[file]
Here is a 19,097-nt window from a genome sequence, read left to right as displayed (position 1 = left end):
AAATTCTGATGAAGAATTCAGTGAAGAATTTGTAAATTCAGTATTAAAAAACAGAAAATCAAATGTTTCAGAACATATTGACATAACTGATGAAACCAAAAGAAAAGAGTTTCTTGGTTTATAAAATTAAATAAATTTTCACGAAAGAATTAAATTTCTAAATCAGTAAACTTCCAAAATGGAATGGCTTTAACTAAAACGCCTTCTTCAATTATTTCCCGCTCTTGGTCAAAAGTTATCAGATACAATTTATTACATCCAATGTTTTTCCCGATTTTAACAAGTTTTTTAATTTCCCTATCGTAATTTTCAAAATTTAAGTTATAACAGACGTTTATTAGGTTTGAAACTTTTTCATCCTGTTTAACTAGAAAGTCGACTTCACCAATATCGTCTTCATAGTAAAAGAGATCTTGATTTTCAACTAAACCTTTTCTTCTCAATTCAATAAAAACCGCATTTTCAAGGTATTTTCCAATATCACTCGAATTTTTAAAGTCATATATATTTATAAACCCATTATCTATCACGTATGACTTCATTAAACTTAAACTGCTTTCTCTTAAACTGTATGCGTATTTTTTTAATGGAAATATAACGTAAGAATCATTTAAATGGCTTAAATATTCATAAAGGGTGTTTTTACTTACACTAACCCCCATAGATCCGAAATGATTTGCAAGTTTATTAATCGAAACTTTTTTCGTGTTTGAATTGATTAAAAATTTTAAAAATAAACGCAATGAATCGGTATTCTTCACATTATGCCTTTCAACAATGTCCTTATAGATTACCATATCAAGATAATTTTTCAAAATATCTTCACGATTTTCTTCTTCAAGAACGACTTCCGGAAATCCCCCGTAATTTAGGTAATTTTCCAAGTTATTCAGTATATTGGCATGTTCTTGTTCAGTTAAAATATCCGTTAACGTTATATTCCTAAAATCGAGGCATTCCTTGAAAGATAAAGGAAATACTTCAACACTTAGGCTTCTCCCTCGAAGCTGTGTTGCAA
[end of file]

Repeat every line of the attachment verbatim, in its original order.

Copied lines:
Here is a 19,097-nt window from a genome sequence, read left to right as displayed (position 1 = left end):
AAATTCTGATGAAGAATTCAGTGAAGAATTTGTAAATTCAGTATTAAAAAACAGAAAATCAAATGTTTCAGAACATATTGACATAACTGATGAAACCAAAAGAAAAGAGTTTCTTGGTTTATAAAATTAAATAAATTTTCACGAAAGAATTAAATTTCTAAATCAGTAAACTTCCAAAATGGAATGGCTTTAACTAAAACGCCTTCTTCAATTATTTCCCGCTCTTGGTCAAAAGTTATCAGATACAATTTATTACATCCAATGTTTTTCCCGATTTTAACAAGTTTTTTAATTTCCCTATCGTAATTTTCAAAATTTAAGTTATAACAGACGTTTATTAGGTTTGAAACTTTTTCATCCTGTTTAACTAGAAAGTCGACTTCACCAATATCGTCTTCATAGTAAAAGAGATCTTGATTTTCAACTAAACCTTTTCTTCTCAATTCAATAAAAACCGCATTTTCAAGGTATTTTCCAATATCACTCGAATTTTTAAAGTCATATATATTTATAAACCCATTATCTATCACGTATGACTTCATTAAACTTAAACTGCTTTCTCTTAAACTGTATGCGTATTTTTTTAATGGAAATATAACGTAAGAATCATTTAAATGGCTTAAATATTCATAAAGGGTGTTTTTACTTACACTAACCCCCATAGATCCGAAATGATTTGCAAGTTTATTAATCGAAACTTTTTTCGTGTTTGAATTGATTAAAAATTTTAAAAATAAACGCAATGAATCGGTATTCTTCACATTATGCCTTTCAACAATGTCCTTATAGATTACCATATCAAGATAATTTTTCAAAATATCTTCACGATTTTCTTCTTCAAGAACGACTTCCGGAAATCCCCCGTAATTTAGGTAATTTTCCAAGTTATTCAGTATATTGGCATGTTCTTGTTCAGTTAAAATATCCGTTAACGTTATATTCCTAAAATCGAGGCATTCCTTGAAAGATAAAGGAAATACTTCAACACTTAGGCTTCTCCCTCGAAGCTGTGTTGCAA